Reading is taught in all classes everyday as a discrete area of study. In EYFS and Key Stage 1, children have daily phonics lessons that support the reading and spelling of the English Language. We teach phonics with the Little Wandle SSP (systematic, synthetic, phonics) programme. In addition to this children are supported with the development of early reading skills through guided reading lessons. In Key Stage 2 children have whole class guided reading sessions daily. Children will share a text together and are supported to:
- deepen their understanding of vocabulary, so supporting strong comprehension of text
- develop prosody and fluency
- retrieve information
- make predictions
- infer meaning and the intentions/thoughts of key characters
In support of strong reading outcomes, teachers ensure that there is an element of reading at the beginning of other lessons for example a short extract from a non-fiction text or diary entry at the start of a History lesson.
Writing, including grammar teaching, is the main focus of daily English Lessons. Children will explore a range of genres across the year and their time at school, this includes non-fiction, narrative and poetry. We are keen for writing experiences to be meaningful for the children. We include a purpose and an audience for our writing at the beginning of the planning process. We are working hard to build units of work that have the following at their core:
- rich, powerful, quality texts or other stimulus for writing such as film and drama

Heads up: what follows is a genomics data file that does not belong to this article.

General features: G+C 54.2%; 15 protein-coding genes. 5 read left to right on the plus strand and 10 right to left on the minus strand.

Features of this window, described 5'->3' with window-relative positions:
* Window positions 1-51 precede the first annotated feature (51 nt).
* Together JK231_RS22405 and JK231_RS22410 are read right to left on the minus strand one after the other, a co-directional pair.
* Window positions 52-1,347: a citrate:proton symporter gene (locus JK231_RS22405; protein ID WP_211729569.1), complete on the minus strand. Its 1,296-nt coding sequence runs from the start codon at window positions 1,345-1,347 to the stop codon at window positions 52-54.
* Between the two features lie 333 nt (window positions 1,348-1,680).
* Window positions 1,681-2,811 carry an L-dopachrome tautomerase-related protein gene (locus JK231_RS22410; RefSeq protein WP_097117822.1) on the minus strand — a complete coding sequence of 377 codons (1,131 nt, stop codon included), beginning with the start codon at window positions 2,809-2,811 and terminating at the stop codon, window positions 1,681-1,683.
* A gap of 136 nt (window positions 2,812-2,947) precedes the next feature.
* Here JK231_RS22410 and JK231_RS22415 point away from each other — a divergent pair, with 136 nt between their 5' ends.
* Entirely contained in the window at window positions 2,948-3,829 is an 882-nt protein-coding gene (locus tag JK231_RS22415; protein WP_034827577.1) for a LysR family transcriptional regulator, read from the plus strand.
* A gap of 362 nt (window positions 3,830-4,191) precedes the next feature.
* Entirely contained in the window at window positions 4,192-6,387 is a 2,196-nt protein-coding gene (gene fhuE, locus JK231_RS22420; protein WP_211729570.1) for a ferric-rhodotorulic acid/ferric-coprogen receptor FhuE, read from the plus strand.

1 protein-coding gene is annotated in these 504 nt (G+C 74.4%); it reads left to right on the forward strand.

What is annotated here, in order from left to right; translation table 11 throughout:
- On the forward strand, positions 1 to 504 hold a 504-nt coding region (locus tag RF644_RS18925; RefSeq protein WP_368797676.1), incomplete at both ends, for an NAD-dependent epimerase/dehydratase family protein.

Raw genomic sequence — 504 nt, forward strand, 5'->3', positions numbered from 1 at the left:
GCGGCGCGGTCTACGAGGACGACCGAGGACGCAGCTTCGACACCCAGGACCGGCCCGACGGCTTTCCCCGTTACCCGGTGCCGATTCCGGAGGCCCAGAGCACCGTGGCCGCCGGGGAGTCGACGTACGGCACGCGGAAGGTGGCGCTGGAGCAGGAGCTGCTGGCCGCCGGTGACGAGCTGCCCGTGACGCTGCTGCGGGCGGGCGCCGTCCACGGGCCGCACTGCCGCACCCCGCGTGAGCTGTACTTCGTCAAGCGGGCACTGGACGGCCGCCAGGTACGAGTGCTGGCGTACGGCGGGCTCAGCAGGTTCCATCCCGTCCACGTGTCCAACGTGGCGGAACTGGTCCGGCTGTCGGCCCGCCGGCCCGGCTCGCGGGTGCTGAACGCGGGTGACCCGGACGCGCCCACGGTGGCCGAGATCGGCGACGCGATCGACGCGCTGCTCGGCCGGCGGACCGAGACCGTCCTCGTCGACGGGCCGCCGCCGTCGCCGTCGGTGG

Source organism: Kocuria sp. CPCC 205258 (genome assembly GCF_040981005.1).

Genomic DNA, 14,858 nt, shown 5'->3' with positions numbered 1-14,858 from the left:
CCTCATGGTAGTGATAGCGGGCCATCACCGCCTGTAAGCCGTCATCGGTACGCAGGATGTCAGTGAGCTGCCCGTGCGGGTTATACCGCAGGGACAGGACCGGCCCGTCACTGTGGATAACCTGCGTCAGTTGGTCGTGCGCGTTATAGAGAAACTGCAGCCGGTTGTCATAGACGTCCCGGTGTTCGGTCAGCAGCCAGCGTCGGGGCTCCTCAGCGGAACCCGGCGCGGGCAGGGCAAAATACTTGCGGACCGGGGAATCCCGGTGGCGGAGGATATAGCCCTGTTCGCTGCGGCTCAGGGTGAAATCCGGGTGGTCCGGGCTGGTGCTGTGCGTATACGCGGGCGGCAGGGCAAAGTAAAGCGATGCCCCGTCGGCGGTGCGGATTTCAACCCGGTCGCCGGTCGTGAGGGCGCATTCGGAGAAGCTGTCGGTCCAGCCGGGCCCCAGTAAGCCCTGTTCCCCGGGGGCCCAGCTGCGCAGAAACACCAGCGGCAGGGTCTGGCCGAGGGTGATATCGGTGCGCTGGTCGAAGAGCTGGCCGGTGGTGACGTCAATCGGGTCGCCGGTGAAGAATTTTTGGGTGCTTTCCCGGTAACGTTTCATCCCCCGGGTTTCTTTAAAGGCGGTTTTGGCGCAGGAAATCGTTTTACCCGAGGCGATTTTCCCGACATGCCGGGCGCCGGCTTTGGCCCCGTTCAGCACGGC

- links where relevant to other aspects of the curriculum i.e.: a block of work in science might see children writing a narrative circular story about a creature who doesn’t hibernate trying to understand where every one has disappeared to! (Year 1 and 2)
- meaningful links to grammar teaching (wherever possible) so that this is embedded in the writing process and not just a discrete add on
- backwards or bottom up planning; teachers know the outcome of a unit of work and plan a careful sequence of lessons to get the children there:
Typically schools have found that children initially double their rate of progress when a systematic teaching sequence is developed from a quality text
Pie Corbett: 2013
Spelling is taught through phonics learning in KS1 and both discreetly and as part of English lessons in KS2. We are currently looking to review our practice in the teaching of spelling. There is cross – school work going on within our academy trust to identify best practice and strong and effective models for spelling teaching.
Speaking and Listening is learning that is woven into the fabric of every lesson and is enhanced by many of our extra curricular activities such as performances, acts of worship and church services. Teachers explicitly plan for opportunities to develop spoken language across a range of subjects this might include;
- a presentation as part of a block of learning outcome i.e. Year 5 and 6 present to a Dragon’s Den style panel when taking part in a Smoothie Making unit of work for design and technology or children (throughout their time at school) learn stories to be retold by heart to innovate with and perform.
- A debate as part of an English Lesson
- Explaining a new piece of learning to another child or adult – this might include the use of technology
- Creating a news report recorded or filmed as part of a non-fiction writing unit (this might include the making of short films using a green screen)
the list is endless…